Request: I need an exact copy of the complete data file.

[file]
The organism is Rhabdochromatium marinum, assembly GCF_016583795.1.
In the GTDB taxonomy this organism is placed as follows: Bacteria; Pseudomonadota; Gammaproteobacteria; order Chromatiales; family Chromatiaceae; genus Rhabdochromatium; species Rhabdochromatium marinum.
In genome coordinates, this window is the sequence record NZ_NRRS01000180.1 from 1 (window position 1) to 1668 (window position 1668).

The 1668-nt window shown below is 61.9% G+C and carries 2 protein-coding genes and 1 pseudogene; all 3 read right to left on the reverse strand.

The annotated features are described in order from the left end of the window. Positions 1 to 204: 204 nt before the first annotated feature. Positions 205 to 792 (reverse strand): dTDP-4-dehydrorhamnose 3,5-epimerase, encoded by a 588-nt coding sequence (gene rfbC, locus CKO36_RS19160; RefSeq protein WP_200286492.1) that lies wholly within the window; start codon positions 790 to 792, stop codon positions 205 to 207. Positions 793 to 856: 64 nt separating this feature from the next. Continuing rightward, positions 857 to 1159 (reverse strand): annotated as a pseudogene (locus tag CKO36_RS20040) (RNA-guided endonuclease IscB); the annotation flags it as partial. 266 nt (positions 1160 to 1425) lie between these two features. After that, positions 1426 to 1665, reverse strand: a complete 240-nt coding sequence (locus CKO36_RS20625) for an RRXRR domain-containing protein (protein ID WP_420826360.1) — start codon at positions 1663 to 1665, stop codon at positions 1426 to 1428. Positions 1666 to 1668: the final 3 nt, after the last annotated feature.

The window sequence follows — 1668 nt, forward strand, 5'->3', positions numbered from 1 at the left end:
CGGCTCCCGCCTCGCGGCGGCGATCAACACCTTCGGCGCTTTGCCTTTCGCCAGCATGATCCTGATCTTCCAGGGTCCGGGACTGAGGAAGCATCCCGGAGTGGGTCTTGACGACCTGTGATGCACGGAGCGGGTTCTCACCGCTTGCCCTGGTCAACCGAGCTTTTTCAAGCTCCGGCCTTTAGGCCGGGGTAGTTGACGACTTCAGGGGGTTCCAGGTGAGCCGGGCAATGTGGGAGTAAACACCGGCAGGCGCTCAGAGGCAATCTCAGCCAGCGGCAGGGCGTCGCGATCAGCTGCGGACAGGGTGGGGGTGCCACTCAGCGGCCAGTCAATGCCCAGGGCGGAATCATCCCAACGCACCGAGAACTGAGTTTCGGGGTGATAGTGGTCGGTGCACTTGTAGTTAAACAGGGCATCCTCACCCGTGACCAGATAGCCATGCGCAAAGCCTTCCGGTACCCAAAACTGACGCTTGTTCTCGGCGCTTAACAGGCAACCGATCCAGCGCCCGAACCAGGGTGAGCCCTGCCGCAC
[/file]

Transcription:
The organism is Rhabdochromatium marinum, assembly GCF_016583795.1.
In the GTDB taxonomy this organism is placed as follows: Bacteria; Pseudomonadota; Gammaproteobacteria; order Chromatiales; family Chromatiaceae; genus Rhabdochromatium; species Rhabdochromatium marinum.
In genome coordinates, this window is the sequence record NZ_NRRS01000180.1 from 1 (window position 1) to 1668 (window position 1668).

The 1668-nt window shown below is 61.9% G+C and carries 2 protein-coding genes and 1 pseudogene; all 3 read right to left on the reverse strand.

The annotated features are described in order from the left end of the window. Positions 1 to 204: 204 nt before the first annotated feature. Positions 205 to 792 (reverse strand): dTDP-4-dehydrorhamnose 3,5-epimerase, encoded by a 588-nt coding sequence (gene rfbC, locus CKO36_RS19160; RefSeq protein WP_200286492.1) that lies wholly within the window; start codon positions 790 to 792, stop codon positions 205 to 207. Positions 793 to 856: 64 nt separating this feature from the next. Continuing rightward, positions 857 to 1159 (reverse strand): annotated as a pseudogene (locus tag CKO36_RS20040) (RNA-guided endonuclease IscB); the annotation flags it as partial. 266 nt (positions 1160 to 1425) lie between these two features. After that, positions 1426 to 1665, reverse strand: a complete 240-nt coding sequence (locus CKO36_RS20625) for an RRXRR domain-containing protein (protein ID WP_420826360.1) — start codon at positions 1663 to 1665, stop codon at positions 1426 to 1428. Positions 1666 to 1668: the final 3 nt, after the last annotated feature.

The window sequence follows — 1668 nt, forward strand, 5'->3', positions numbered from 1 at the left end:
CGGCTCCCGCCTCGCGGCGGCGATCAACACCTTCGGCGCTTTGCCTTTCGCCAGCATGATCCTGATCTTCCAGGGTCCGGGACTGAGGAAGCATCCCGGAGTGGGTCTTGACGACCTGTGATGCACGGAGCGGGTTCTCACCGCTTGCCCTGGTCAACCGAGCTTTTTCAAGCTCCGGCCTTTAGGCCGGGGTAGTTGACGACTTCAGGGGGTTCCAGGTGAGCCGGGCAATGTGGGAGTAAACACCGGCAGGCGCTCAGAGGCAATCTCAGCCAGCGGCAGGGCGTCGCGATCAGCTGCGGACAGGGTGGGGGTGCCACTCAGCGGCCAGTCAATGCCCAGGGCGGAATCATCCCAACGCACCGAGAACTGAGTTTCGGGGTGATAGTGGTCGGTGCACTTGTAGTTAAACAGGGCATCCTCACCCGTGACCAGATAGCCATGCGCAAAGCCTTCCGGTACCCAAAACTGACGCTTGTTCTCGGCGCTTAACAGGCAACCGATCCAGCGCCCGAACCAGGGTGAGCCCTGCCGCAC